If your clientelle is price conscious, free shipping will help. But if it is a high ticket item, buyers expect to pay a reasonable fee for shipping and handling.

I think it still helps in any market where there are competing products, even if they aren't identical to what you are selling.

I'm not trying to sell free shipping as a replacement for building trust or anything else, I think it should be the icing on the cake for the customer. Your product is higher quality, cheaper, your company appears more trustworthy, and the shipping is free... It may take some doing to pull off but it is definitely a winning combo.


 5:37 pm on Dec 4, 2004 (gmt 0)

Another thing is - I try to look at the motivation of the client..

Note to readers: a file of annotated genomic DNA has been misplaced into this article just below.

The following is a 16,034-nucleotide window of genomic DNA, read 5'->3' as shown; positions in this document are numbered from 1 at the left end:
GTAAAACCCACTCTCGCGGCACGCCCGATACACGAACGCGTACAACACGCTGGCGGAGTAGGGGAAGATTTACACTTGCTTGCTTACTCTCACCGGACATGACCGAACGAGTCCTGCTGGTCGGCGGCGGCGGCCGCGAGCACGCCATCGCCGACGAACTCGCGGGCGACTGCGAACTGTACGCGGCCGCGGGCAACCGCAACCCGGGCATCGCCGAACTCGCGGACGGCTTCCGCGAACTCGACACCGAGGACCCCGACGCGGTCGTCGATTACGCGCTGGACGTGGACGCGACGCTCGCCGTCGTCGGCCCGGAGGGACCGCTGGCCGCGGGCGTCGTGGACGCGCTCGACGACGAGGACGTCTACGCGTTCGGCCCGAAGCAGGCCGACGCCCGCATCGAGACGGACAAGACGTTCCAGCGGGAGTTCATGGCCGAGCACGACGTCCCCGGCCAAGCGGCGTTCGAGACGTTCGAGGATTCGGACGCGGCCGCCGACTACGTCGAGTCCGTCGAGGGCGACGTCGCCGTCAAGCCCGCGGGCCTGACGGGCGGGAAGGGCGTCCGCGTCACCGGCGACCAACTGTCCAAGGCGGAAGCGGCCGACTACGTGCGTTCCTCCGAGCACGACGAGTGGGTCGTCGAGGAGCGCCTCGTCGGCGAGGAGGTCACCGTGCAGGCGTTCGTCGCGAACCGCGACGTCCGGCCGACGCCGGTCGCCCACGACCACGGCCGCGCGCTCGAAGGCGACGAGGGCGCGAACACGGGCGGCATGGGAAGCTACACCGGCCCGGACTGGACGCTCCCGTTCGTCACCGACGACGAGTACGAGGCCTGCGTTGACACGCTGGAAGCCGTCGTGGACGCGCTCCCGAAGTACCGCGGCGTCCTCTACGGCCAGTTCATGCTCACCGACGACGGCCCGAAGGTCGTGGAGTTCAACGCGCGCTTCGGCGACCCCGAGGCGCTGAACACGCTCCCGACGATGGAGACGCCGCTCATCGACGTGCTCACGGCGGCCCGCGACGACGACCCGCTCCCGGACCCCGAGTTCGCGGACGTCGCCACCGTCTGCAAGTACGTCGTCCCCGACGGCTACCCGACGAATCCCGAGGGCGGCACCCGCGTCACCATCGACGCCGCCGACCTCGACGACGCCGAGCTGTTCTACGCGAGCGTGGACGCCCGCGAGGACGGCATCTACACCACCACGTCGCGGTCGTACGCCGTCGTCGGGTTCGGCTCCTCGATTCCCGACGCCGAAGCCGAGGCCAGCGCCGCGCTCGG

If they are doing it out of laziness, and don't want to come up with weights, dimensions, etc..we may be heading down a dangerous path. This type of client generally will overprice the shipping to cover all situations..

I have been slowly learning to shy away from those clients as they often have a way of wasting my efforts to bring them traffic through their lack of effort in delivery and competetiveness..

If the client truly wants to grab every possible sale and is looking into free shipping as another vehicle, then it's definitely worth looking into.



 5:58 pm on Dec 4, 2004 (gmt 0)

Not suprisingly this topic has been covered extensively before. Check out these threads for some good commentary:



I remember listening to the NPR in the morning (early August 2003). They stated that Amazon announced that for the summer quarter of 2003 they offered free shipping. Apparently, their revenues jumped 40%.


Jupiter Research, June 2003 - 89 percent of respondents said free shipping is the top site-comparison value for them.